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Inefficient Private Renegotiation of Sovereign Debt

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  • Kletzer, Kenneth

Abstract

The literature on sovereign debt emphasizes that international financial transactions are impeded because the fulfilment of contractual obligations by a government is time-inconsistent. The process of renegotiation between private creditors and debtor governments can create further inefficiencies in the world allocation of capital. In this paper, two potential sources of social cost in the private renegotiation of debt repayments and new loans are discussed. First, legal privileges accorded to existing creditors by their collective governments can render time-consistent the efficient allocation of capital constrained by sovereign immunity when there is ex post bargaining over net transfers. The absence of possibilities for full commitment by creditors implies that the outcomes achievable with ex post bargaining of simple debt contracts differ from those achievable with state-contingent contracts, as conceived in the literature. Second, the use of offers in a renegotiation to elicit private information about debtor characteristics is socially costly.

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Bibliographic Info

Paper provided by C.E.P.R. Discussion Papers in its series CEPR Discussion Papers with number 357.

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Date of creation: Dec 1989
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Handle: RePEc:cpr:ceprdp:357

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Related research

Keywords: Asymmetric Information; Debt Renegotiation; Sovereign Immunity;

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References

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  1. Raquel Fernandez & Robert W. Rosenthal, 1988. "Sovereign-debt Renegotiations: A Strategic Analysis," NBER Working Papers 2597, National Bureau of Economic Research, Inc.
  2. Worrall, Tim, 1990. "Debt with potential repudiation," European Economic Review, Elsevier, vol. 34(5), pages 1099-1109, July.
  3. Eaton, Jonathan, 1990. "Debt Relief and the International Enforcement of Loan Contracts," Journal of Economic Perspectives, American Economic Association, vol. 4(1), pages 43-56, Winter.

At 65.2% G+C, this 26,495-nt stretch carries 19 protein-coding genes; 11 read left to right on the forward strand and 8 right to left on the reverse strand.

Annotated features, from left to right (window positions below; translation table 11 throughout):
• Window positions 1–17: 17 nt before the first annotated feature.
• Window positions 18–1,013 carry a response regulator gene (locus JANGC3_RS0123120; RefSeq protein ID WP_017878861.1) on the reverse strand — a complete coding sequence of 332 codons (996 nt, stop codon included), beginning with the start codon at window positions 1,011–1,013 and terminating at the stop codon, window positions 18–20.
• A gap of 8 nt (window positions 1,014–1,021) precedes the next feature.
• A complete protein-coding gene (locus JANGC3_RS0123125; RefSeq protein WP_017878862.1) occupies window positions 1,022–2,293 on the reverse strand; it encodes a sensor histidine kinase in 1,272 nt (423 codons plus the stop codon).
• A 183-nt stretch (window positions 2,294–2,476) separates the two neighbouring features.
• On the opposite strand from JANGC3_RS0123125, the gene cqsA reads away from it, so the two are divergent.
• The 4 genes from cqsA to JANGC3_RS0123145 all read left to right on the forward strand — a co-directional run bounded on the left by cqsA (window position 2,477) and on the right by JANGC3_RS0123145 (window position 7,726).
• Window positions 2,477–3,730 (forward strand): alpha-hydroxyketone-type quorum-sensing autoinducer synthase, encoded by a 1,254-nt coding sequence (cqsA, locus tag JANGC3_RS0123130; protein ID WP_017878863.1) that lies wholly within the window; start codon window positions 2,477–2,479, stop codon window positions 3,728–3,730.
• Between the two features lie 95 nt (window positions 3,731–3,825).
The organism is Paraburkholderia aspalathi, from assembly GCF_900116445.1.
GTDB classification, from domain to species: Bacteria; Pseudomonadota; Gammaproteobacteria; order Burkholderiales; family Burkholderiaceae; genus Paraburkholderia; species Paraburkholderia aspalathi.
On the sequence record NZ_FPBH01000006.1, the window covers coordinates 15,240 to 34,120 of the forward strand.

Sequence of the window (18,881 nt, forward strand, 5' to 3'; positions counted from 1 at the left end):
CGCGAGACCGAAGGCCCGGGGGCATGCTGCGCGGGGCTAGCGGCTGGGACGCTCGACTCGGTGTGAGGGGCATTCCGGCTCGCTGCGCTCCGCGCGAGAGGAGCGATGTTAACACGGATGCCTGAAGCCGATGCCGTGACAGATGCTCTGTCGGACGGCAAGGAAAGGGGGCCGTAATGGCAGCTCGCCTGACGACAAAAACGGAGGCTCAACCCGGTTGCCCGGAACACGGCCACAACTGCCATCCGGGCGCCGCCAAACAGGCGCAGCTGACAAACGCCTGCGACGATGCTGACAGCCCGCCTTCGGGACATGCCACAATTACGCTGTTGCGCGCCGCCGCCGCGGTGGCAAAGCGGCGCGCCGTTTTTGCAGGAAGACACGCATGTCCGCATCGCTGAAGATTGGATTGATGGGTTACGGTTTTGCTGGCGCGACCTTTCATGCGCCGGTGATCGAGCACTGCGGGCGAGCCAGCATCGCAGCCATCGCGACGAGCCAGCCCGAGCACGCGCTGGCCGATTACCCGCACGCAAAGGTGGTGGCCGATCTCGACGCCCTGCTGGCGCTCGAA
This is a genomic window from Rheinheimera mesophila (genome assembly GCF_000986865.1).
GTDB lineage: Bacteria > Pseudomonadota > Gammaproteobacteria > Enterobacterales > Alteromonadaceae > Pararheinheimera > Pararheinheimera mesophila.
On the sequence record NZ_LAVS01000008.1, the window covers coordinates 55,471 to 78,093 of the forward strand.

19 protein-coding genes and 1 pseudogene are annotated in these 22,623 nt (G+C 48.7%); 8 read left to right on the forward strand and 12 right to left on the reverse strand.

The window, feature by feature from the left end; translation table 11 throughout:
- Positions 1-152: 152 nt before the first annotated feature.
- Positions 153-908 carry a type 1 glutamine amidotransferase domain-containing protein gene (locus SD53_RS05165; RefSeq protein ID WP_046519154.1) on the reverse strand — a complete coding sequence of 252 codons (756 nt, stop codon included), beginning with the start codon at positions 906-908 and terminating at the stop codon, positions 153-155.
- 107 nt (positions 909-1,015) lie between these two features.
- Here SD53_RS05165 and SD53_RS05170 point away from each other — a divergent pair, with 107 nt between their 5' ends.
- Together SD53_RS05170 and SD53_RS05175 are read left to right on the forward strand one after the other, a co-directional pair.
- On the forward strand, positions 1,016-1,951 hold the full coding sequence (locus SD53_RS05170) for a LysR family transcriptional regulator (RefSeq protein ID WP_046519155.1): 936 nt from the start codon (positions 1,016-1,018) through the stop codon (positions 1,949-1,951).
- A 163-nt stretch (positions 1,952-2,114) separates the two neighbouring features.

4. Froot, Kenneth A & Scharfstein, David S & Stein, Jeremy C, 1989. " LDC Debt: Forgiveness, Indexation, and Investment Incentives," Journal of Finance, American Finance Association, vol. 44(5), pages 1335-50, December.
  5. Rubinstein, Ariel, 1982. "Perfect Equilibrium in a Bargaining Model," Econometrica, Econometric Society, vol. 50(1), pages 97-109, January.
  6. Harris, Milton & Raviv, Artur, 1979. "Optimal incentive contracts with imperfect information," Journal of Economic Theory, Elsevier, vol. 20(2), pages 231-259, April.
  7. Bulow, Jeremy & Rogoff, Kenneth, 1989. "A Constant Recontracting Model of Sovereign Debt," Journal of Political Economy, University of Chicago Press, vol. 97(1), pages 155-78, February.
  8. Admati, Anat R & Perry, Motty, 1987. "Strategic Delay in Bargaining," Review of Economic Studies, Wiley Blackwell, vol. 54(3), pages 345-64, July.
  9. Sappington, David, 1983. "Limited liability contracts between principal and agent," Journal of Economic Theory, Elsevier, vol. 29(1), pages 1-21, February.
  10. Herschel I. Grossman & John B. Van Huyck, 1989. "Sovereign Debt as a Contingent Claim: Excusable Default, Repudiation, and Reputation," NBER Working Papers 1673, National Bureau of Economic Research, Inc.
  11. Rogerson, William P, 1985. "Repeated Moral Hazard," Econometrica, Econometric Society, vol. 53(1), pages 69-76, January.
  12. Sobel, Joel & Takahashi, Ichiro, 1983. "A Multistage Model of Bargaining," Review of Economic Studies, Wiley Blackwell, vol. 50(3), pages 411-26, July.
  13. Kletzer, K.M., 1988. "Sovereign Debt Renegotiation Under Asymmetric Information," Papers 555, Yale - Economic Growth Center.
  14. Kletzer, Kenneth M, 1984. "Asymmetries of Information and LDC Borrowing with Sovereign Risk," Economic Journal, Royal Economic Society, vol. 94(374), pages 287-307, June.
  15. Gale, Douglas & Hellwig, Martin, 1985. "Incentive-Compatible Debt Contracts: The One-Period Problem," Review of Economic Studies, Wiley Blackwell, vol. 52(4), pages 647-63, October.
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Cited by:
  1. Kenneth M. Kletzer & Brian D. Wright, 2000. "Sovereign Debt as Intertemporal Barter," International Finance 0003004, EconWPA.

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